Thursday, May 28, 2015

Govt & land owners are partners in development for well-planned towns

This is the centenary year of the first modern town planning legislation in Gujarat State. Bombay Town Planning Act was first legislated in the year 1915 and the first town planning scheme was prepared in the Jamalpur area of Ahmedabad in the year 1917. We have a hundred years of history of developing common infrastructure by land pooling and converting agricultural land into urbanised land in peri-urban area of a city. When the whole country including the parliament is debating the land acquisition act, Gujarat has shown a collaborative and practical way of getting land for common purpose nearly hundred years back.

In a typical town planning scheme, all land parcels of an area are pooled together irrespective of their revenue boundaries. A town planning officer then plans the area for roads, basic services provision and reserved land parcels and returns about 60-50% of land to the land owners in the close vicinity of their original area. Laying down infrastructure in the area brings dynamics of land market and even after losing nearly half the land, the owner rips immense benefits out of well-adjusted, well-shaped land parcel in return. The government gets the benefit of planning the area properly with a land bank for common infrastructure. In well-planned town planning schemes, both the government and the land owners are partners in development – not adversaries like the land acquisition process. 

The success of town planning schemes in Gujarat almost sounds like a fairy tale but we should not kill a hen laying golden eggs. On one side, we have a real challenge of making the town planning schemes more widespread, more effective and quicker in implementation. On the other side, the town planning scheme mechanism should not be used where it abuses the very spirit of it - seeing the land owners as partners in development. When town planning scheme mechanism is used in green-field sites like the Special Investment Regions (SIRs), the land owners will tend to lose instead of gaining out of the promised development. The government can only promise urbanisation in the SIRs but cannot jump start it. In absence of urban land market rural lands, the rural land owners or the farmers are exposed to huge risks and the government has a little liability. It is unfair to use the town planning scheme mechanism in such situations.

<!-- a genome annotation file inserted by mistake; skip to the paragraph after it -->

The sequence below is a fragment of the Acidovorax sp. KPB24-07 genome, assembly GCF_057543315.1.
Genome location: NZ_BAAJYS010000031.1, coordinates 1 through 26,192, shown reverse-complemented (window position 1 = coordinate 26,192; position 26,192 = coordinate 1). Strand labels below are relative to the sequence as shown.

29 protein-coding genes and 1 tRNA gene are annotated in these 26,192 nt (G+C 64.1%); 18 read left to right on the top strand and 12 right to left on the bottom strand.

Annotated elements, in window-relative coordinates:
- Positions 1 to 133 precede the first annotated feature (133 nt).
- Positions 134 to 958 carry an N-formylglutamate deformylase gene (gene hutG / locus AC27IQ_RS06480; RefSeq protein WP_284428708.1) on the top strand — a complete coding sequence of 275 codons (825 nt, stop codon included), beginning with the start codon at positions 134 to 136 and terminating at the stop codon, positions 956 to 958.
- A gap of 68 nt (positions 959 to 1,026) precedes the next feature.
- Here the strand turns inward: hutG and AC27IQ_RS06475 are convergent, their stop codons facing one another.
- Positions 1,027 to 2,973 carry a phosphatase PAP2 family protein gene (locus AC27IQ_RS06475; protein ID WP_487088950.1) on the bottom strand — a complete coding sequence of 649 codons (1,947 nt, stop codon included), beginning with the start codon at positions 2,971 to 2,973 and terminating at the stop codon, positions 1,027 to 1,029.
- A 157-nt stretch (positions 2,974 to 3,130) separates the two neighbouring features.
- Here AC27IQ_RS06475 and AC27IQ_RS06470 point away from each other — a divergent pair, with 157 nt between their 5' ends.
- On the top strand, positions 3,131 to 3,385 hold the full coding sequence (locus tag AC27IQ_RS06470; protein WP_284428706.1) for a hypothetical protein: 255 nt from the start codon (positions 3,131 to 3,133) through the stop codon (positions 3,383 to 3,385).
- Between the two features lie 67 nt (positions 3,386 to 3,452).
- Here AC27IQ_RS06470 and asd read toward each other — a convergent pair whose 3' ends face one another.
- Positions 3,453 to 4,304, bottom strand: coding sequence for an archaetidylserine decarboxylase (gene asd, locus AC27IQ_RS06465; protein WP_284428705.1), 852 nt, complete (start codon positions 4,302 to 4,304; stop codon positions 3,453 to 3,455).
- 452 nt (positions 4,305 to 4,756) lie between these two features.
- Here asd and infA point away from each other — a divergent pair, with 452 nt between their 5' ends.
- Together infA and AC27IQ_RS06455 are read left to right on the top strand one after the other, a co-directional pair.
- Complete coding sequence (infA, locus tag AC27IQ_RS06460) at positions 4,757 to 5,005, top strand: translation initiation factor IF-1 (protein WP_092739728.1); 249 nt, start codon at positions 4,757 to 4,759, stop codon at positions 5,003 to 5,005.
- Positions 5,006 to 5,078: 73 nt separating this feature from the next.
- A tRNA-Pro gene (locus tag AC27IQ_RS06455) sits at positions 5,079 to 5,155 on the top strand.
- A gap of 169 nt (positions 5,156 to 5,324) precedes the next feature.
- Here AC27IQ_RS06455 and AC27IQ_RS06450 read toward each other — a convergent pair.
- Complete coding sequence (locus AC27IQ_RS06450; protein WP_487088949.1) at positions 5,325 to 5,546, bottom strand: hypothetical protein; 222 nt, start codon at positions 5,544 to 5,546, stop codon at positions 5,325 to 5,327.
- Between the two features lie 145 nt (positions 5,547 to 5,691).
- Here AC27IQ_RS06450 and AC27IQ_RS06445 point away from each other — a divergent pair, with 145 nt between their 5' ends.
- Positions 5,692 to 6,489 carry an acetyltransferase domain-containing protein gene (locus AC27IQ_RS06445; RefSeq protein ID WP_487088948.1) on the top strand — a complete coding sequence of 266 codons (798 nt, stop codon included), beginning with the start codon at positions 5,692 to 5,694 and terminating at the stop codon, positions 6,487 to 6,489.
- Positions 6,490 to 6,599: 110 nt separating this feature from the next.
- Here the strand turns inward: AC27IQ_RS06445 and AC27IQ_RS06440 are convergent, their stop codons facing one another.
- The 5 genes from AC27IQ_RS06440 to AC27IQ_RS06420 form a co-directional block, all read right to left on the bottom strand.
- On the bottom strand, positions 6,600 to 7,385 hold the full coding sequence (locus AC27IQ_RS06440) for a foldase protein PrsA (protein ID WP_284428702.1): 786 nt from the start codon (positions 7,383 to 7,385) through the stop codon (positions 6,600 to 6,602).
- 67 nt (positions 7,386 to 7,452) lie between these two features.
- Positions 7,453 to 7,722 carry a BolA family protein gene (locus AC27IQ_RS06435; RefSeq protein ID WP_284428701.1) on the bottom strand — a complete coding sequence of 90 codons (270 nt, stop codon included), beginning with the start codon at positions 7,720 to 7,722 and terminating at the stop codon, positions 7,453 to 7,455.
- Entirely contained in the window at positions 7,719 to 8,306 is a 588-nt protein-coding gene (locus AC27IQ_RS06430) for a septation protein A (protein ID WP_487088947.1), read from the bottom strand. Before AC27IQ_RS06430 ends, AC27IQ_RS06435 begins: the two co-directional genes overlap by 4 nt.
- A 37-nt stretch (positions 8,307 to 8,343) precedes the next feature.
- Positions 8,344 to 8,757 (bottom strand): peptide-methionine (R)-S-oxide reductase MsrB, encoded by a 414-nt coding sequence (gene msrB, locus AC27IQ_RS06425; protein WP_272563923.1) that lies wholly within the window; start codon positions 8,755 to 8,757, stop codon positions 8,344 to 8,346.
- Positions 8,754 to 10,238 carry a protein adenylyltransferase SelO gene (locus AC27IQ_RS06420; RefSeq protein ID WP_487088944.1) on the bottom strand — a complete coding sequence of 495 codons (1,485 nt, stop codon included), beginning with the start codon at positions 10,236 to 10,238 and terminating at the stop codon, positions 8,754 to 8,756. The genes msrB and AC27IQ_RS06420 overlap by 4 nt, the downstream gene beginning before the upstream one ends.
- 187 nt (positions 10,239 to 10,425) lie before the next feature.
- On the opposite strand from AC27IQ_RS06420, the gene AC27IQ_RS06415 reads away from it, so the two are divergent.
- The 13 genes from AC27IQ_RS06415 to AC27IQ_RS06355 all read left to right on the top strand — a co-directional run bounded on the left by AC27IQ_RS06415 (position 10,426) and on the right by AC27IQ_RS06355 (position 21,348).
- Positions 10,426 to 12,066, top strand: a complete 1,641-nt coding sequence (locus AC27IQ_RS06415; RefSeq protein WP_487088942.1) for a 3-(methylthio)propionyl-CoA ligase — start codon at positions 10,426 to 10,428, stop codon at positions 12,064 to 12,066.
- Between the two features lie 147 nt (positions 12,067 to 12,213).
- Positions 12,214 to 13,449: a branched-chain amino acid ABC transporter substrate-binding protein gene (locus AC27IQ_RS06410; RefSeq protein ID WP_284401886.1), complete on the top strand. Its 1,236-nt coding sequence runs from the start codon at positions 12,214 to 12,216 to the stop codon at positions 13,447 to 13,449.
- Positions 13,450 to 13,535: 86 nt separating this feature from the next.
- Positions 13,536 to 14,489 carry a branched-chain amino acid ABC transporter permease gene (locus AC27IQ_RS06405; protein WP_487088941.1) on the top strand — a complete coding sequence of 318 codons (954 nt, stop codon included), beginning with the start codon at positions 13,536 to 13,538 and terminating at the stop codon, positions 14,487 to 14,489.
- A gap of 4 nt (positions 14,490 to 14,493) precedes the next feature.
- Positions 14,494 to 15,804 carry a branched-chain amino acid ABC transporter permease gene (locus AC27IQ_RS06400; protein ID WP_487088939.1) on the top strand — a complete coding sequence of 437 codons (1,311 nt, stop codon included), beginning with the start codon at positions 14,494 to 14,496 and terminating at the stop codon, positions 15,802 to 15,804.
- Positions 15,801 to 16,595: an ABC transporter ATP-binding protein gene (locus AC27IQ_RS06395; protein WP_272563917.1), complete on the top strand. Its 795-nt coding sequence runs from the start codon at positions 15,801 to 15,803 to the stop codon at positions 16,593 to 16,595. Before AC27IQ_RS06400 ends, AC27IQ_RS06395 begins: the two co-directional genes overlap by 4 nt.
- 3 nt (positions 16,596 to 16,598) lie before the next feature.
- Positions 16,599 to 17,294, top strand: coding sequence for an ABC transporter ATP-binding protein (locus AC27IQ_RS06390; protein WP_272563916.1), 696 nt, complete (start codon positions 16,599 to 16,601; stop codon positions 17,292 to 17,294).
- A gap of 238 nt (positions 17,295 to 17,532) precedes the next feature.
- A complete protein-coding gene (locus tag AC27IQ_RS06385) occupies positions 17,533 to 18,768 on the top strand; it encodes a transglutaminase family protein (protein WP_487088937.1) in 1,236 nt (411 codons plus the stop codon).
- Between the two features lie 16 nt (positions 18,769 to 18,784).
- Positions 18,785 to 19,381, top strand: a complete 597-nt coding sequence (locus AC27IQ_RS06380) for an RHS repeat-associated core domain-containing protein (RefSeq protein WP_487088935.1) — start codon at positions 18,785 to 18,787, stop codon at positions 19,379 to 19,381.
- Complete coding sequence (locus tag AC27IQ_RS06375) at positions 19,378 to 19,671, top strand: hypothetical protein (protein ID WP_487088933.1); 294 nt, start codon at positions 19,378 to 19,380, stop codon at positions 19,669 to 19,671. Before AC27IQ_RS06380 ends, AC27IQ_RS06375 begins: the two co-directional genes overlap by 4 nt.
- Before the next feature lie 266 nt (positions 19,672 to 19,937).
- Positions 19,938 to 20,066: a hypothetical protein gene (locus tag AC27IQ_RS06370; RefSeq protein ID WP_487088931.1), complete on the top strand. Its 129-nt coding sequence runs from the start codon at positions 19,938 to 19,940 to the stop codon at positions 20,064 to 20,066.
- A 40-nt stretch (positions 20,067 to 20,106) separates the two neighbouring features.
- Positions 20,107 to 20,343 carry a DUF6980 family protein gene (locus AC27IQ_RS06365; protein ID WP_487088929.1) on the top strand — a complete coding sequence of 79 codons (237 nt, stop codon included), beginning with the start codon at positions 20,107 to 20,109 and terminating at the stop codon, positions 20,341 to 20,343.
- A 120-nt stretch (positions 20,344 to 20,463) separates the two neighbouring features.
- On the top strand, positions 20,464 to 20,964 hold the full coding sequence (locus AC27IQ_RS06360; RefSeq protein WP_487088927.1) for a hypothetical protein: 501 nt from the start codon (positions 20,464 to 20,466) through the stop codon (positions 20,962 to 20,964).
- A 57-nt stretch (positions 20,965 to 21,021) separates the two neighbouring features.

So how should we celebrate the centenary year of modern town planning in Gujarat? First of all, by documenting the good practices of town planning so that this can be emulated in other states and in other cities. Secondly, by introspecting – city planning has a lot of scope beyond mere land re-adjustment. We need better designed streets, more open-green spaces, and better municipal services. A city is all about her people not only its land. So we need better mechanism of planning beyond land pooling. And finally, we must celebrate by future proofing – how do we improve the town planning scheme mechanism so that it is more sustainable mechanism and is abused less. Let’s celebrate 100 years of mutual benefits and equitable profits of development. 

(18th May, 2015: DNA Ahmedabad edition, Cities Supplement, Page 5)

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